Understanding the difference between medical coding and billing is essential for revenue cycle management in any healthcare organization.
While medical coders and billers aren’t the most visible staff members in a hospital or healthcare practice—no medical business can survive without them.
Put simply, medical coders and billers ensure that insurers (payers) get invoiced correctly for treatment, care, and services provided. They also help healthcare businesses bill patients for any shortfall between reimbursement from the payer and the overall cost of medical care, usually referred to as a “copay.”
But while medical coders and billers often work together, there are some important differences between their roles.
Whether you are a healthcare provider looking to hire a medical coder or biller, or someone interested in gaining qualifications to work in the healthcare industry—knowing the difference between a medical coder vs medical biller is very useful.
In this article, we'll explain everything you need to know about medical billing vs medical coding.
Let’s start with a medical coding and billing description, so you can understand what is medical billing and coding.
What is medical coding?
Medical coding involves analyzing a patient’s medical records to collect the details of each service, diagnosis, and treatment provided to a patient, then applying an alphanumeric code to each item. It is a vital part of any healthcare business because the codes are what is sent to an insurance company for reimbursement.
Medical coding could be thought of as a way to translate a patient’s medical record into a language (medical codes) used by insurance companies.
When the insurance company receives the codes and other required information about a patient’s medical treatment, they reference each code on the patient’s plan, which determines the reimbursement that will be provided.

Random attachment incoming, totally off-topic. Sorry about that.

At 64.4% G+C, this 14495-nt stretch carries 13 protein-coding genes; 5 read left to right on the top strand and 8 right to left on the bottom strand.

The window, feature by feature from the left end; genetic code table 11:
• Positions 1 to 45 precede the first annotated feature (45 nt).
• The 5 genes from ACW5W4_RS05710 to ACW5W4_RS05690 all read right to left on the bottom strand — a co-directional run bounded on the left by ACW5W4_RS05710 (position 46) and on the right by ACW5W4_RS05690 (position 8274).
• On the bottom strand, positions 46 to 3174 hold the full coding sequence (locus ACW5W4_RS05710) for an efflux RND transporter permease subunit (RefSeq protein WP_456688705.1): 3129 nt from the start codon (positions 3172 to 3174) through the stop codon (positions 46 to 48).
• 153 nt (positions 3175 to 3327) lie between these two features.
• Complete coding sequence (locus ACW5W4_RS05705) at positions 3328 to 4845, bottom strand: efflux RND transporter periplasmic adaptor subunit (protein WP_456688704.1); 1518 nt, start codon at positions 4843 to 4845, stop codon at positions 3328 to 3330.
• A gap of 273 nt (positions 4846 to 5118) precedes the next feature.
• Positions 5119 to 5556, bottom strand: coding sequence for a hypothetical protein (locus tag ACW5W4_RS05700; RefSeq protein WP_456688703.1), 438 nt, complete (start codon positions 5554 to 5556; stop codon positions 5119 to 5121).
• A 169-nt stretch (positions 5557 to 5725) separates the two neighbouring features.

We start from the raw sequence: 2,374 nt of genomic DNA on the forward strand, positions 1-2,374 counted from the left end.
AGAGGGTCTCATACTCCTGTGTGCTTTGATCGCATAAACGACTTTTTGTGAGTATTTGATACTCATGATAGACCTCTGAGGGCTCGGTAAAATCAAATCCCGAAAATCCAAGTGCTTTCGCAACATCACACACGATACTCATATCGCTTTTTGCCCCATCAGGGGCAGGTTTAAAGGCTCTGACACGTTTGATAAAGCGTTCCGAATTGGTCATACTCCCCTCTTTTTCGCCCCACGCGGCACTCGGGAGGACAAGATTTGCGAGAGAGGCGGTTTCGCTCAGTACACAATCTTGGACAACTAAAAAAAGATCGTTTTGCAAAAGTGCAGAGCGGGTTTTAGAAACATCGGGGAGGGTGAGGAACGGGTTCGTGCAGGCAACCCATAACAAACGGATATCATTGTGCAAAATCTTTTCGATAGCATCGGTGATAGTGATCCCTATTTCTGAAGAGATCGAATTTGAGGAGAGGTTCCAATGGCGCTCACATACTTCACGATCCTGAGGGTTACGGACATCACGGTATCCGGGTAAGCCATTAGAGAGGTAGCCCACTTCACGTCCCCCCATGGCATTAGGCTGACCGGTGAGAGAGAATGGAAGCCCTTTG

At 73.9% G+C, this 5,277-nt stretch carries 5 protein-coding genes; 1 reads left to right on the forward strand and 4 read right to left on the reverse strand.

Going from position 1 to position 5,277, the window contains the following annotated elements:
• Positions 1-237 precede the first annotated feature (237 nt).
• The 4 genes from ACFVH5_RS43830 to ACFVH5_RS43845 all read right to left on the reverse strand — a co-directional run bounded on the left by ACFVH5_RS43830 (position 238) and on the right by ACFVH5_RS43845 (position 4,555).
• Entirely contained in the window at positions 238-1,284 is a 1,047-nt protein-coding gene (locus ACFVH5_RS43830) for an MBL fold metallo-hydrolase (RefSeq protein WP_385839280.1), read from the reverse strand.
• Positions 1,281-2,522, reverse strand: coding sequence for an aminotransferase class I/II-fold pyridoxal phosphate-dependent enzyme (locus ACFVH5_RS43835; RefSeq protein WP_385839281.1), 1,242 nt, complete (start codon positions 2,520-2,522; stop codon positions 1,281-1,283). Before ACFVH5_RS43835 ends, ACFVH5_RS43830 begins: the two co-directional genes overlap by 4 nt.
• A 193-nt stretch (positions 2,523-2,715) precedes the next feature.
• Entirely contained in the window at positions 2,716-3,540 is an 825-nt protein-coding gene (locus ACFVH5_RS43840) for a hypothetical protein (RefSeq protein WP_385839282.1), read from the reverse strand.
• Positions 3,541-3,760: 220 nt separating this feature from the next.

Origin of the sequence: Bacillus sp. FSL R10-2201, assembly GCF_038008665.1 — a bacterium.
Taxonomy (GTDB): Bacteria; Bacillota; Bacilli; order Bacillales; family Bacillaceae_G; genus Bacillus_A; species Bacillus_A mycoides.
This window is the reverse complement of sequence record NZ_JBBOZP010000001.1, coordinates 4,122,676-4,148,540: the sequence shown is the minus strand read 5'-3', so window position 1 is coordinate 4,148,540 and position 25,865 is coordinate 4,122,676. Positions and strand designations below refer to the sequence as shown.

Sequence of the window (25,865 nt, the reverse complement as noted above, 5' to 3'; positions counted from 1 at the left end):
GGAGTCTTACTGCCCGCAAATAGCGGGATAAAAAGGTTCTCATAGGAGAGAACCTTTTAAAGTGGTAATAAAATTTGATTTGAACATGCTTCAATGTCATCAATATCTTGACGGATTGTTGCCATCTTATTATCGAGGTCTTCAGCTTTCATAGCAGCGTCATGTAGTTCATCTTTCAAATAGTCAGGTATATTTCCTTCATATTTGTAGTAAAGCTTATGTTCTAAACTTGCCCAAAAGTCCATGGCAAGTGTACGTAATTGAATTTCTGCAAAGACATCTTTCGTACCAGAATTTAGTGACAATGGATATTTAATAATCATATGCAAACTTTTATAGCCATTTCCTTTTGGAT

Medical coding must be done accurately, with great attention to detail.
If the wrong codes are used, a healthcare provider (and patient) could receive less reimbursement than they are entitled to, or have the insurance claim denied. Also, if claims are submitted for codes that are not reflected in the medical records, healthcare organizations could face a fraud or liability investigation.
What is medical billing?
Medical billing involves several activities related to creating a claim for reimbursement from insurance companies, then preparing a final bill for a patient. Billing is often separated into the front-end and back-end stages of a patient’s journey.
The front-end stage happens when a patient books an appointment or checks into the hospital. The medical biller would collect insurance details, verify coverage, and provide an estimate of the total cost of treatment.
The back-end stage occurs after treatment, where the medical biller creates an itemized insurance claim based on information provided by the medical coder. They then submit a final invoice to a patient and manage any billing issues once treatment has finished.
What does a medical coder do?
The main role of a medical coder is to look at the patient’s medical records to determine the exact procedures and services provided to a patient, then line these up with the correct medical codes.
This requires a good understanding of medical terminology and medical procedures. The medical coder also might need to speak to doctors, nurses, and other healthcare professionals to clarify any aspects of the clinical notes and patient records that are unclear.
To do their job well, the medical coder must be familiar with the Procedure Coding System (PCS) from the International Statistical Classification of Diseases and Related Health Problems, Tenth Revision (ICD-10). They also need to understand the Current Procedural Terminology (CPT) coding system maintained by the American Medical Association (AMA).
At the end of a hospital stay or episode of care, a medical coder analyzes the patient’s medical record and compiles the corresponding codes for every aspect of treatment provided. A medical biller can then use the codes to claim reimbursement from the patient’s insurance company.
Daily Tasks of a Medical Coder
To show some medical billing and coding examples, here are the main daily tasks of a medical coder.
- Reviewing documentation by doctors and healthcare professionals to ensure adequate details about treatments and diagnoses are included
- Translating medical records documentation into standardized medical codes
- Discussing any missing details or inconsistencies in documentation with healthcare providers